Thursday, September 19, 2013

Remembering Hilary" Zig" Ziglar November 6, 1926 - November 28, 2012

The Top

You are at "The Top" When:

You have made friends with your past.  Are focused on the present and optimistic about your future.

You have the love of friends and the respect of your enemies.

You are filled with faith, hope and love.  And live without anger, greed, guilt, envy or thoughts of revenge.

You know that failure to stand for what is morally right is the prelude to being the victim of what is criminally wrong.

You are mature enough to delay gratification and shift your focus from your "rights" to your "responsibilities"

You love the unlovable, give hope to the hopeless, friendship to the friendless, and encouragement to the discouraged.

You know that "success" (a win) doesn't make you, and failure (a loss) doesn't break you.

You can look back in forgiveness, forward in hope, down in compassion and up with gratitude.

You are secure in who (and whose) you are, so you are at peace with God and in fellowship with man.

You clearly understand that yesterday ended last night, that today is a brand new day-and it's yours.

You know that "he who would be the greatest among you must become the servant of all."

You are "over the top" when:  You hear your Lord and Saviour say, "Well done, my good and faithful servant."

These words were printed on Zig Ziglar's memorial program, excerpts from Zig's book "Over the Top," one of the twenty five books on motivation written by Ziglar.  Ten of the books were best sellers.

Hilary Hinton Ziglar was born in Alabama and was the tenth of twelve children.  When Zig was five, his family moved to Yazoo City, Mississippi after his dad took a job managing a farm.  A year after the move, Zig's father and his younger sister died within a couple of days of each other.  His mother was the foremost influence in Zig's life, and he described her as a strict, devout woman whose mental storehouse of adages ("The person who won't stand for something will fall for anything") remained a
cornerstone of Ziglar's speeches and writings.

Zig completed high school and entered the U.S. Navy during World War II where he served in the Navy Training Program and started his education at the University of South Carolina.  He soon dropped out of college and took a job as a cookware salesman.  He also sold insurance and automotive performance parts.

Zig Ziglar's speaking career happened later in his life after years of becoming interested in what make's a man tick as well as why some people succeed and others fail.  Following year's of studying human behavior, Zig published his first book "Biscuits, Fleas, and Pump Handles" that's title changed to "See You At The Top" at the age of 49.  It was during this time that he also became a sought after speaker on motivational issues.  His start at speaking included engagements at local service clubs and  church groups that eventually grew to corporate retreats and conferences for firms like IBM and J.C. Penneys.

He located to the Dallas, Texas area and the demand for his speaking grew until he launched a business  that he called Zigmanship Institute, now Ziglar, Inc.  He sometimes earned tens of thousands of dollars per speech and would occasionally waive his fee for a humanitarian cause.  He is remembered for hundreds of quotes over the years including one that he told himself everyday "Yesterday ended last night, Today is a brand new day.  And it's yours."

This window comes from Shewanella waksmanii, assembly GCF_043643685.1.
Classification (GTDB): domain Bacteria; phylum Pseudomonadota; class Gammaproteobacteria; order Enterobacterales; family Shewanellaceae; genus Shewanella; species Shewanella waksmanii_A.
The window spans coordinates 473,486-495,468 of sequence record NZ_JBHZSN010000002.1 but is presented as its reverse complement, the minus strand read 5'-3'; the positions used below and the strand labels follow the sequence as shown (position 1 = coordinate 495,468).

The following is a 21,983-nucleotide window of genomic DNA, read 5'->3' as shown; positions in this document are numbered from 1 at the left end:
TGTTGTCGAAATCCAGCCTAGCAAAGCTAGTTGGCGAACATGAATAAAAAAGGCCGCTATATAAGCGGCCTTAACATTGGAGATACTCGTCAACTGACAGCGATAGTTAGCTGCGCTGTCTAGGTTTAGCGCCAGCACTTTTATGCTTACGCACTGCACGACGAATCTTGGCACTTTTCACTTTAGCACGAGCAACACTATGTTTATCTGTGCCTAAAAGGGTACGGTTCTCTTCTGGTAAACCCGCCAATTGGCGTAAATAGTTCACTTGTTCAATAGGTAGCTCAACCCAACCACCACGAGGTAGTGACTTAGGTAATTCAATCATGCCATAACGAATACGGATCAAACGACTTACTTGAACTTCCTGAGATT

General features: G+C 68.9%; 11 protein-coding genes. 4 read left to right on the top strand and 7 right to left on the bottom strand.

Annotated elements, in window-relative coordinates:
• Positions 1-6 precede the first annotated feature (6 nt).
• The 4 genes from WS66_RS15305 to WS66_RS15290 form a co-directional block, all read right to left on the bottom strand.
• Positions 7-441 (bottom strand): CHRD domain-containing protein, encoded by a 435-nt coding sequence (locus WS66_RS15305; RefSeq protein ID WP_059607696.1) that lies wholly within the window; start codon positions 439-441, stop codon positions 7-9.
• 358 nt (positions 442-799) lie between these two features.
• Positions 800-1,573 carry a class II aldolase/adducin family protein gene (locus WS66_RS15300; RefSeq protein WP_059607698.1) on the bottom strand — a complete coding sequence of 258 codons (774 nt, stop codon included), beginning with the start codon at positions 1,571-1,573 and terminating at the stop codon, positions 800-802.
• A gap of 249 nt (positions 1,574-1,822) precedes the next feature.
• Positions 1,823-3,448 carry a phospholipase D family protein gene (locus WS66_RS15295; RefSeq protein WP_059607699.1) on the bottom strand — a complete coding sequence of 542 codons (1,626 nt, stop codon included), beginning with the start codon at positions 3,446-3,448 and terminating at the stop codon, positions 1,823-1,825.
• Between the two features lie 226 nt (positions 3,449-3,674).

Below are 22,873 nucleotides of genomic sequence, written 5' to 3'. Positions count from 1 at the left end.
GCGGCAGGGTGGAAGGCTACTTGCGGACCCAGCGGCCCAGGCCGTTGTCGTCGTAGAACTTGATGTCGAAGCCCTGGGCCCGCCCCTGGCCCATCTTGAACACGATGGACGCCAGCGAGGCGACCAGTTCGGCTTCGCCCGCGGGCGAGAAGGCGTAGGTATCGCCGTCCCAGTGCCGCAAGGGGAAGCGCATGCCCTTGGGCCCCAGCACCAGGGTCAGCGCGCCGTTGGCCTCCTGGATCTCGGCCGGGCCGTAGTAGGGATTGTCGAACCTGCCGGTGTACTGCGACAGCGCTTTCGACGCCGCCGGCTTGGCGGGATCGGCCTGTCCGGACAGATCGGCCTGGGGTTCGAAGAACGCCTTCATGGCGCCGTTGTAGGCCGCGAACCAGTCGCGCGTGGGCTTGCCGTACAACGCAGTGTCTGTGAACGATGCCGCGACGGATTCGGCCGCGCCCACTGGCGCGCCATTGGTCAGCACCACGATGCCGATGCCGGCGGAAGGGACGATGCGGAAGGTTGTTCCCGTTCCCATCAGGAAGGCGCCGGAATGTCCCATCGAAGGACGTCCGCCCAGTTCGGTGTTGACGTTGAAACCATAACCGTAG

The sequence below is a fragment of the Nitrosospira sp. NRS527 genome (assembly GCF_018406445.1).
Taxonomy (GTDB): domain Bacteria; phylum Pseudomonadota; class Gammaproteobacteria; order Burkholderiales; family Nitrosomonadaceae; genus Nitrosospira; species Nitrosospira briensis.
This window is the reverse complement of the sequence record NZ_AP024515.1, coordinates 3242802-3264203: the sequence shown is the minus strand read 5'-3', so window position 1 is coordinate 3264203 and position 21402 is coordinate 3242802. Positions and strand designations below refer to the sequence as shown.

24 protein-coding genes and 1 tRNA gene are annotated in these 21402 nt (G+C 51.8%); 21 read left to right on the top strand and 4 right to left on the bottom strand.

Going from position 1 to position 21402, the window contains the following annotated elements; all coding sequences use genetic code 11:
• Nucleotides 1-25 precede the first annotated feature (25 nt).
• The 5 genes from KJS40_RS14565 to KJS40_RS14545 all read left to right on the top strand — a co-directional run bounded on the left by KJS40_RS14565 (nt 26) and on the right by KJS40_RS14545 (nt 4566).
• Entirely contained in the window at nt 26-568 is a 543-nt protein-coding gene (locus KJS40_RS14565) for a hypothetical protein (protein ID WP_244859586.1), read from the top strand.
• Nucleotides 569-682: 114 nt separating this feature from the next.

Zig's memorial program
Zig Ziglar was a devout Christian and an active member of the Prestonwood Baptist Church having taught Sunday school for many years and often wove his Christian principles with his motivational writings and speeches.

Zig Ziglar died on November 28, 2012 from pneumonia at the age of 86.

Ziglar memorial service
His funeral service (program pictured) called "Praise To God For the Celebration and Life of Zig Ziglar was held Saturday Dec. 1, 2012 in the Prestonwood Baptist Church in Plano, Texas.  Hundreds paid tribute to Ziglar through words and song.  Dr. Jack Graham, pastor of the church called Zig's service a "See You At The Top celebration."   Graham told the audience that more than a decade ago, Ziglar approached Graham about his future memorial service.  He discussed with him the scriptures that should be used as well as the song choices.  Ziglar was quoted as saying "I believe the major objective of my funeral should be to serve as an evangelistic occasion for the lost and as an encouragement for other Christians.   If based on your experience my choices
Zig's resting place
of songs and procedures are not the most conducive for persuading others to join me in eternity, please make whatever changes you deem advisable."  Songs included "Because He Lives" "Victory in Jesus" and "Sweet Little Jesus Boy"

Zig Ziglar was laid to rest in the Ridgeview Memorial Park in Allen, Texas with the Bible verse "Romans 8:28 appears on his marker  "And we know that in all things God works for the good of those who love him, who, have been called according to his purpose."

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